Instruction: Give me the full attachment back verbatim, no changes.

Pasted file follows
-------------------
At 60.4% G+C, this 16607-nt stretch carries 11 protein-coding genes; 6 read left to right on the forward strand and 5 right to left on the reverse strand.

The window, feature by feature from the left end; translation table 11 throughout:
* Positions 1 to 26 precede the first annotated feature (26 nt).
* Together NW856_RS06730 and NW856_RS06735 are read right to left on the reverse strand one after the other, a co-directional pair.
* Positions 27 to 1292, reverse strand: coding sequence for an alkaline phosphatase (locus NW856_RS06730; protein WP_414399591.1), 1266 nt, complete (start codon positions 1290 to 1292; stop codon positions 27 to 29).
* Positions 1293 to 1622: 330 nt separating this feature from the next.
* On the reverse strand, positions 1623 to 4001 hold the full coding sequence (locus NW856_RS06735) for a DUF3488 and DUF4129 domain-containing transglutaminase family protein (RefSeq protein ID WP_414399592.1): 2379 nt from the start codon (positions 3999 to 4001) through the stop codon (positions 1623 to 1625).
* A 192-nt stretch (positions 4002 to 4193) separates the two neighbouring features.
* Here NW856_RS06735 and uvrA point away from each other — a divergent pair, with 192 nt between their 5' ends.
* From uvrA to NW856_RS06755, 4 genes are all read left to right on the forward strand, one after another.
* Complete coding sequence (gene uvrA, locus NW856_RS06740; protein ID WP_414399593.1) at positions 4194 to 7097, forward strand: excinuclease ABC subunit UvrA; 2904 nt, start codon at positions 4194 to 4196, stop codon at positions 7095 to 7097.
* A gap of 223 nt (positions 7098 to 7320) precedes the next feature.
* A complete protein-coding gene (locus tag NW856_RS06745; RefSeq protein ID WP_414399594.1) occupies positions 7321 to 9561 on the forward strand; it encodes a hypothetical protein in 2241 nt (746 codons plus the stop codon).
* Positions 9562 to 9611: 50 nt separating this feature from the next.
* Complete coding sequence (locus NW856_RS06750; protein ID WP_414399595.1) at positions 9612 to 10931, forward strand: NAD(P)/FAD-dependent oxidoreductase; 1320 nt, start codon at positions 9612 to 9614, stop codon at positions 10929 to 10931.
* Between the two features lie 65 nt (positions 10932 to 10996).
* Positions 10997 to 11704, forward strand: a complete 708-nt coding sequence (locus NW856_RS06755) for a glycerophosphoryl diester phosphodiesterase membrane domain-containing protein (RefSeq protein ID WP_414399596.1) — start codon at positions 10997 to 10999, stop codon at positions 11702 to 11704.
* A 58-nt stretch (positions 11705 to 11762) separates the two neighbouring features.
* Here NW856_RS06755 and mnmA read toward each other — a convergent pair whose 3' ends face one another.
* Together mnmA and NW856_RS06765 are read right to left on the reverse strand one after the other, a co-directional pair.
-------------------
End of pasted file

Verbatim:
At 60.4% G+C, this 16607-nt stretch carries 11 protein-coding genes; 6 read left to right on the forward strand and 5 right to left on the reverse strand.

The window, feature by feature from the left end; translation table 11 throughout:
* Positions 1 to 26 precede the first annotated feature (26 nt).
* Together NW856_RS06730 and NW856_RS06735 are read right to left on the reverse strand one after the other, a co-directional pair.
* Positions 27 to 1292, reverse strand: coding sequence for an alkaline phosphatase (locus NW856_RS06730; protein WP_414399591.1), 1266 nt, complete (start codon positions 1290 to 1292; stop codon positions 27 to 29).
* Positions 1293 to 1622: 330 nt separating this feature from the next.
* On the reverse strand, positions 1623 to 4001 hold the full coding sequence (locus NW856_RS06735) for a DUF3488 and DUF4129 domain-containing transglutaminase family protein (RefSeq protein ID WP_414399592.1): 2379 nt from the start codon (positions 3999 to 4001) through the stop codon (positions 1623 to 1625).
* A 192-nt stretch (positions 4002 to 4193) separates the two neighbouring features.
* Here NW856_RS06735 and uvrA point away from each other — a divergent pair, with 192 nt between their 5' ends.
* From uvrA to NW856_RS06755, 4 genes are all read left to right on the forward strand, one after another.
* Complete coding sequence (gene uvrA, locus NW856_RS06740; protein ID WP_414399593.1) at positions 4194 to 7097, forward strand: excinuclease ABC subunit UvrA; 2904 nt, start codon at positions 4194 to 4196, stop codon at positions 7095 to 7097.
* A gap of 223 nt (positions 7098 to 7320) precedes the next feature.
* A complete protein-coding gene (locus tag NW856_RS06745; RefSeq protein ID WP_414399594.1) occupies positions 7321 to 9561 on the forward strand; it encodes a hypothetical protein in 2241 nt (746 codons plus the stop codon).
* Positions 9562 to 9611: 50 nt separating this feature from the next.
* Complete coding sequence (locus NW856_RS06750; protein ID WP_414399595.1) at positions 9612 to 10931, forward strand: NAD(P)/FAD-dependent oxidoreductase; 1320 nt, start codon at positions 9612 to 9614, stop codon at positions 10929 to 10931.
* Between the two features lie 65 nt (positions 10932 to 10996).
* Positions 10997 to 11704, forward strand: a complete 708-nt coding sequence (locus NW856_RS06755) for a glycerophosphoryl diester phosphodiesterase membrane domain-containing protein (RefSeq protein ID WP_414399596.1) — start codon at positions 10997 to 10999, stop codon at positions 11702 to 11704.
* A 58-nt stretch (positions 11705 to 11762) separates the two neighbouring features.
* Here NW856_RS06755 and mnmA read toward each other — a convergent pair whose 3' ends face one another.
* Together mnmA and NW856_RS06765 are read right to left on the reverse strand one after the other, a co-directional pair.